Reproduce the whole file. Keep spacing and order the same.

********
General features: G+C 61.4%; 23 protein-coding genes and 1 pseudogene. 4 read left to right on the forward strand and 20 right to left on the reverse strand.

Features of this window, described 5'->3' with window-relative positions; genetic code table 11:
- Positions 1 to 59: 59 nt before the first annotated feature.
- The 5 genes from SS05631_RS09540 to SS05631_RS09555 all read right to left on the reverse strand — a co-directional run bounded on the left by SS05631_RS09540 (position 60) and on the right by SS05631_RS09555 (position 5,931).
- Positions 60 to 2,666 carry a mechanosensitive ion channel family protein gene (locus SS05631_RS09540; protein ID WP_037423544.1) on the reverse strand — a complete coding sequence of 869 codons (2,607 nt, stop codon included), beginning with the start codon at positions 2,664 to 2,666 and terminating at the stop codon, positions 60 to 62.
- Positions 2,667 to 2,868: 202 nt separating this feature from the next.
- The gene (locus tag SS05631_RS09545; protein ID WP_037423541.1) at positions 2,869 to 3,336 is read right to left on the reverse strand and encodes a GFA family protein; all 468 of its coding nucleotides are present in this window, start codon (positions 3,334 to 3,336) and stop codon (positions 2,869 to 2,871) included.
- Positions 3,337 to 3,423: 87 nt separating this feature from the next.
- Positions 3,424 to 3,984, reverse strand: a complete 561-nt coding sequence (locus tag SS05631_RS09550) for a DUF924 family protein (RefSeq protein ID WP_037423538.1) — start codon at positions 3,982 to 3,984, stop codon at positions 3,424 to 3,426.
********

General features: G+C 61.4%; 23 protein-coding genes and 1 pseudogene. 4 read left to right on the forward strand and 20 right to left on the reverse strand.

Features of this window, described 5'->3' with window-relative positions; genetic code table 11:
- Positions 1 to 59: 59 nt before the first annotated feature.
- The 5 genes from SS05631_RS09540 to SS05631_RS09555 all read right to left on the reverse strand — a co-directional run bounded on the left by SS05631_RS09540 (position 60) and on the right by SS05631_RS09555 (position 5,931).
- Positions 60 to 2,666 carry a mechanosensitive ion channel family protein gene (locus SS05631_RS09540; protein ID WP_037423544.1) on the reverse strand — a complete coding sequence of 869 codons (2,607 nt, stop codon included), beginning with the start codon at positions 2,664 to 2,666 and terminating at the stop codon, positions 60 to 62.
- Positions 2,667 to 2,868: 202 nt separating this feature from the next.
- The gene (locus tag SS05631_RS09545; protein ID WP_037423541.1) at positions 2,869 to 3,336 is read right to left on the reverse strand and encodes a GFA family protein; all 468 of its coding nucleotides are present in this window, start codon (positions 3,334 to 3,336) and stop codon (positions 2,869 to 2,871) included.
- Positions 3,337 to 3,423: 87 nt separating this feature from the next.
- Positions 3,424 to 3,984, reverse strand: a complete 561-nt coding sequence (locus tag SS05631_RS09550) for a DUF924 family protein (RefSeq protein ID WP_037423538.1) — start codon at positions 3,982 to 3,984, stop codon at positions 3,424 to 3,426.